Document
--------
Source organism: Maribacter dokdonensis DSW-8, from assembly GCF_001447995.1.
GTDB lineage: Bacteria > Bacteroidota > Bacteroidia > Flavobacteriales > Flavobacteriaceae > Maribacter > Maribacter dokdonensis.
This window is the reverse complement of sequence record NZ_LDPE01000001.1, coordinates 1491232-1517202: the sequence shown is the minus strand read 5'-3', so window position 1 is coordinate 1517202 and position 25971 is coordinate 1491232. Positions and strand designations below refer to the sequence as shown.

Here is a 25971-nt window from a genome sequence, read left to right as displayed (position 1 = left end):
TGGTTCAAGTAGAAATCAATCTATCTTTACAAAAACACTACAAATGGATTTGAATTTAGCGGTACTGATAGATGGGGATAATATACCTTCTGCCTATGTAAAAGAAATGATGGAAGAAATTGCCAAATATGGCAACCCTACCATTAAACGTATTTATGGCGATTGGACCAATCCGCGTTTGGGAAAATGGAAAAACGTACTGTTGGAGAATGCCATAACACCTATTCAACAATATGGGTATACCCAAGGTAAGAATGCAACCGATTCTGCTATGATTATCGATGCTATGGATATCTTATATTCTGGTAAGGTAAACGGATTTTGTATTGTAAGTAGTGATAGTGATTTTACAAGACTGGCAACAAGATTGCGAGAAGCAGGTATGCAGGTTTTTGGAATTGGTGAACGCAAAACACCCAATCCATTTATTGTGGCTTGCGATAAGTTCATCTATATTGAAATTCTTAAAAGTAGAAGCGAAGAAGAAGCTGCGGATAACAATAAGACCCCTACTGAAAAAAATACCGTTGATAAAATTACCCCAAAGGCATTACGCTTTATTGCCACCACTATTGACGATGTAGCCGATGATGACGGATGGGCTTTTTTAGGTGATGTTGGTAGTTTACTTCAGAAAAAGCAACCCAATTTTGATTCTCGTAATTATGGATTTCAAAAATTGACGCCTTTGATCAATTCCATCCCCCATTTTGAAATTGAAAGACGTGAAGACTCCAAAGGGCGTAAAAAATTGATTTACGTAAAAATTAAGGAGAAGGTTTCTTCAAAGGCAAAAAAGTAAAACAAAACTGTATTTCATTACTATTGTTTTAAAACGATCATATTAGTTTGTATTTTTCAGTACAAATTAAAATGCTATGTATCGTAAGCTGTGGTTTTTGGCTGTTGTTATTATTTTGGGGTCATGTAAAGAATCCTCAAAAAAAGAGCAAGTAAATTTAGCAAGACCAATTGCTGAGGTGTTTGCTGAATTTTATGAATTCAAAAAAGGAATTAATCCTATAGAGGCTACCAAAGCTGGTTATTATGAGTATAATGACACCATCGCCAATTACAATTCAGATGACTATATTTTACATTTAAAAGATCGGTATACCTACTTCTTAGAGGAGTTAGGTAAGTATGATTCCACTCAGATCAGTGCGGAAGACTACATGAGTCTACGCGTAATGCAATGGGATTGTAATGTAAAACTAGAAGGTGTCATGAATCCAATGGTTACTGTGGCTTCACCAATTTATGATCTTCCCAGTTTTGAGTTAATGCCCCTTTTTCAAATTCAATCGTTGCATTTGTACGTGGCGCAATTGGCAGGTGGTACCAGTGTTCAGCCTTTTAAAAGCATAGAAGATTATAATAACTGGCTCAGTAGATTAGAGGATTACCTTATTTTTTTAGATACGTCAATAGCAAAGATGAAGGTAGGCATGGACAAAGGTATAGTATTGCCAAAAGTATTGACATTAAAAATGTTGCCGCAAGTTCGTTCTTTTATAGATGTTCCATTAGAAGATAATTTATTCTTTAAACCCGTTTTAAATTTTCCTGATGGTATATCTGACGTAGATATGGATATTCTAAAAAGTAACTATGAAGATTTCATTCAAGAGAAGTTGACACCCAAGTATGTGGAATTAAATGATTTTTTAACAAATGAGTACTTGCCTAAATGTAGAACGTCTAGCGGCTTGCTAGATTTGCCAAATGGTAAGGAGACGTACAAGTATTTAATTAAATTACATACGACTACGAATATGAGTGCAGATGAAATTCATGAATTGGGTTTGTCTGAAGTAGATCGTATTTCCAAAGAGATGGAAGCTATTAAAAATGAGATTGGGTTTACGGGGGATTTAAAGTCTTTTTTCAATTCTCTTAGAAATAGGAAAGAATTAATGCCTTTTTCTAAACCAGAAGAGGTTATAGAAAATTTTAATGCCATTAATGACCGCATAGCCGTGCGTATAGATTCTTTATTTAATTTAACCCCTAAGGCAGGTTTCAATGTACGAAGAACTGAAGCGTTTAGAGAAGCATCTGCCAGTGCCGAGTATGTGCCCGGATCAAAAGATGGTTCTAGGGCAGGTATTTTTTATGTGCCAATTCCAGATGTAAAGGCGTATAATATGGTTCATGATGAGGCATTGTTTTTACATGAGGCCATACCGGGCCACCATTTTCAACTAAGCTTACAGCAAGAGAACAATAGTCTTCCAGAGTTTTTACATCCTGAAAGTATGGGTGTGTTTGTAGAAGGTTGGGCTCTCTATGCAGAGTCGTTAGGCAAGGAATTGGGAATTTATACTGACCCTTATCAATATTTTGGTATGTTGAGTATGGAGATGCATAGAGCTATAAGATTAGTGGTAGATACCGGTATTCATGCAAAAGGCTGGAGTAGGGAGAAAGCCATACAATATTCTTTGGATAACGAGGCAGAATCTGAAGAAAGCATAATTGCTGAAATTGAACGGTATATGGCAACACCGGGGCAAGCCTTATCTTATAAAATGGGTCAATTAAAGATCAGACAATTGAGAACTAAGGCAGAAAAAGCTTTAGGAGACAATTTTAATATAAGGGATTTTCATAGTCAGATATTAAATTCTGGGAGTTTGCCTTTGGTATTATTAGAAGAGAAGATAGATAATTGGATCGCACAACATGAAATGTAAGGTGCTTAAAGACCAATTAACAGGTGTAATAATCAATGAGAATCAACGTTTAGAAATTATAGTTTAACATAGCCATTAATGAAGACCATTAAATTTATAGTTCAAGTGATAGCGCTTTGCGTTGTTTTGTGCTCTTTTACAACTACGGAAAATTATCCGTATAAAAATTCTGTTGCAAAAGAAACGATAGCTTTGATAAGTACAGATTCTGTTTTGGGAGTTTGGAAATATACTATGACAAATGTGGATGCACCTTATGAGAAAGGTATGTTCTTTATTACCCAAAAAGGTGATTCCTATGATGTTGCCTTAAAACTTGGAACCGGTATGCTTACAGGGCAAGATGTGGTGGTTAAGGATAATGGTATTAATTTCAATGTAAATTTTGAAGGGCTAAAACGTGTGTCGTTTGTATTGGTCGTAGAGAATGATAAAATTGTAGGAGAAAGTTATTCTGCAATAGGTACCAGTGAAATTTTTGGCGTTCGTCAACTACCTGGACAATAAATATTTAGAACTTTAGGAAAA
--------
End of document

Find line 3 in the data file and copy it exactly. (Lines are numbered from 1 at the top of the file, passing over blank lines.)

This window is the reverse complement of sequence record NZ_LDPE01000001.1, coordinates 1491232-1517202: the sequence shown is the minus strand read 5'-3', so window position 1 is coordinate 1517202 and position 25971 is coordinate 1491232. Positions and strand designations below refer to the sequence as shown.